Note: See attachment below for the pin mapping for CTI Jetson carriers.
Updated GPIO pin mapping for CTI Jetson carrier boards. Using the Jetson GPIO pins is primarily done using the Linux sysfs or the Jetson pin number.
To use a GPIO pin from the Jetson first it will need to be “exported”. This tells the Tegra’s GPIO driver that the pin is to be used as a GPIO. The example below demonstrates how to export pin 186 to be used as a GPIO:
echo 186 > /sys/class/gpio/export
The GPIO Reference Table maps out which pin on your carrier maps to which sysfs pin number. For this example we will continue using pin 186.
The pin can be set as either an input or an output. The following sets pin 186 to be an output:
echo out > /sys/class/gpio/gpio186/direction
echo out > /sys/class/gpio/PH.00/direction
*Note that depending on board and JetPack version the pin may show up in /sys/class/gpio as it’s pin number (ex. PH.00), in this case you can still interact with the pin the same way by referencing it with it’s pin number instead.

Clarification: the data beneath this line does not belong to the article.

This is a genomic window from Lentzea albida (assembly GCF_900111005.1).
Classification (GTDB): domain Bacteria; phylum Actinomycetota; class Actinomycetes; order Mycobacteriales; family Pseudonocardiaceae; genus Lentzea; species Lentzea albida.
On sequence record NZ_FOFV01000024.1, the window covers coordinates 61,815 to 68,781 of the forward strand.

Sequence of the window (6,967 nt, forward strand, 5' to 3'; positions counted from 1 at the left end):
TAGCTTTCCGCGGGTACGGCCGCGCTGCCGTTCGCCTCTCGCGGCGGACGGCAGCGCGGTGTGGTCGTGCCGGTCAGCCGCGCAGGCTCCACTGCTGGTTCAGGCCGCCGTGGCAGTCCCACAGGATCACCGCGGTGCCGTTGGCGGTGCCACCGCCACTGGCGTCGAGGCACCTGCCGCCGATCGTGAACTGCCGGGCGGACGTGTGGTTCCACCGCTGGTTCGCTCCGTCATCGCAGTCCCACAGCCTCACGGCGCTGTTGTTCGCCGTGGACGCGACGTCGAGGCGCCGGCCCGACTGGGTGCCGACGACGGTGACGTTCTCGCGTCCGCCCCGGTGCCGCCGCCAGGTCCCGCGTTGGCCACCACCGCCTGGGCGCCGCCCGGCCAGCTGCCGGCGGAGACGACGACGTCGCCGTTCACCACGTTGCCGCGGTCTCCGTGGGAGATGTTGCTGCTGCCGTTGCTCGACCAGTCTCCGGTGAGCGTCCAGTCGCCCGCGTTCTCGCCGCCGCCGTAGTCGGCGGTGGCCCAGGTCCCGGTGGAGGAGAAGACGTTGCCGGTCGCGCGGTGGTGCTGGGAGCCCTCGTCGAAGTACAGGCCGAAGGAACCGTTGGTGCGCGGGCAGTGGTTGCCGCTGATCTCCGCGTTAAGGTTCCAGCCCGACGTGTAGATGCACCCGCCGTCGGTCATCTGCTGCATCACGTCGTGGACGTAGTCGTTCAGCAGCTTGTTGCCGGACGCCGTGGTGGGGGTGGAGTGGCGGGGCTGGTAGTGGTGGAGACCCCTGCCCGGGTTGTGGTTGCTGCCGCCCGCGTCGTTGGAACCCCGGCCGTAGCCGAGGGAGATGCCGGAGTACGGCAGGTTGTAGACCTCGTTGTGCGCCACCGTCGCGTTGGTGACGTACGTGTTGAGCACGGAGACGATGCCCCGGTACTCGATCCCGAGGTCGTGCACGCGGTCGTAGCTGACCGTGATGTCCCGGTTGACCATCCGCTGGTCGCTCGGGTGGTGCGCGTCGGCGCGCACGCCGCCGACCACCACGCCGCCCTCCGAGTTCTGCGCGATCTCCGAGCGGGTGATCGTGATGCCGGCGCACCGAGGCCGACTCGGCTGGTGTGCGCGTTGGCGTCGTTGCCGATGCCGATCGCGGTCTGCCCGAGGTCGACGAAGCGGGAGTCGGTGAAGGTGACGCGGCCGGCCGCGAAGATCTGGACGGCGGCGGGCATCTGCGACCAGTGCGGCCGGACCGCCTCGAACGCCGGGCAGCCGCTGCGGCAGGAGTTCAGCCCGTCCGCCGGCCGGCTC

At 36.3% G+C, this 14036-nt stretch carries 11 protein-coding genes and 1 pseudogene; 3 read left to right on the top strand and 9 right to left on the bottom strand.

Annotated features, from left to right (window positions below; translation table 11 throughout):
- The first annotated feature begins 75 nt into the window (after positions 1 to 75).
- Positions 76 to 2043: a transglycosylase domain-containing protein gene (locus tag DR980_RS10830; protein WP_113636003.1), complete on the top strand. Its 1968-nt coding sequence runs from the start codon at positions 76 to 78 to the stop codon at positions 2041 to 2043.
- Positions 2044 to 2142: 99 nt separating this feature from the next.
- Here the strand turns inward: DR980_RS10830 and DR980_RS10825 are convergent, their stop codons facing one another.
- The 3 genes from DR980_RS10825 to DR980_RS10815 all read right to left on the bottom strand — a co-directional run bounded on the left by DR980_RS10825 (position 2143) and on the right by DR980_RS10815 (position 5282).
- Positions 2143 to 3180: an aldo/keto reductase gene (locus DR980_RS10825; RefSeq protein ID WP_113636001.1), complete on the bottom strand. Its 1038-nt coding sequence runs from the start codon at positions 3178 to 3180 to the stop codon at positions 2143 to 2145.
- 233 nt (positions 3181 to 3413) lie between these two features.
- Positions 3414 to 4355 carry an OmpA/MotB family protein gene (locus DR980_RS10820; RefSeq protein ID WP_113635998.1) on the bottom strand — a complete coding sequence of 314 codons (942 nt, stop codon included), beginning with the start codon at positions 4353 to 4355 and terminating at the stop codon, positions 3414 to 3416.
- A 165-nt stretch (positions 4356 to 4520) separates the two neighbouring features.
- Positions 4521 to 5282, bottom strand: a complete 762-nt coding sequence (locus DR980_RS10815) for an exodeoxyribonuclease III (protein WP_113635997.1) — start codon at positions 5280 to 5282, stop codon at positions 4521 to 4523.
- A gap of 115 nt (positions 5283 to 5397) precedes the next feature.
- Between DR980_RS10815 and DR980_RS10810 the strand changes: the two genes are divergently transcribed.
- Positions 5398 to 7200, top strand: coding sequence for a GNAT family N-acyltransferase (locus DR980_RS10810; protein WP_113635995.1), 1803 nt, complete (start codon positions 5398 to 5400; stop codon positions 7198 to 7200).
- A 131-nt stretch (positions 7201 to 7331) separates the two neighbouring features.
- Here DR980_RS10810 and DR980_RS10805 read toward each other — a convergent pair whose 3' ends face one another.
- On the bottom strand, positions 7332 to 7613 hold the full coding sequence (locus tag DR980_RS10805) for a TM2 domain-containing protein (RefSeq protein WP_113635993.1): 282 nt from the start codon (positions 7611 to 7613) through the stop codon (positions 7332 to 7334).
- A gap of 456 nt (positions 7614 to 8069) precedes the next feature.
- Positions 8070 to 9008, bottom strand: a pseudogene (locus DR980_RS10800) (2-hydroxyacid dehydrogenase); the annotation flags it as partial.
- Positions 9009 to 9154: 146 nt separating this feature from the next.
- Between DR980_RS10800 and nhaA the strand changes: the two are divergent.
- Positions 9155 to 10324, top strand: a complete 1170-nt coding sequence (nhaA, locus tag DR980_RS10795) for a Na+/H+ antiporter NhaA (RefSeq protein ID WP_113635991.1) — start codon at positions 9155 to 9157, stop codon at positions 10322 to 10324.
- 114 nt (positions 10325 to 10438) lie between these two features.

While this would set pin 186 to be an input (default):
echo in > /sys/class/gpio/gpio186/direction
Another option is changing if the pin is an “active high” (reads 1 when the pin is held high), or “active low” (reads 1 when the pin is held low). This is modified by writing a 0 or 1 to “active_low” this would set pin 186 to be active low:
echo 1 > /sys/class/gpio/gpio186/active_low
Now that the pin is setup, you can read or write to it using the “value” file.
This reads the current value of the pin, returning 1 or 0.
While this writes a 1 to the pin (if the pin is configured to be an output)
echo 1 > /sys/class/gpio/gpio186/value
If you would like to monitor an input pin in the terminal to see if it is being toggled you can use this command. It continuously reads the value of the pin every 0.1 seconds and shows it in the terminal. It can be exited by using ctrl-c.
while [ True ] ; do echo -ne $(cat /sys/class/gpio/gpio186/value) “\r”; sleep 0.1; done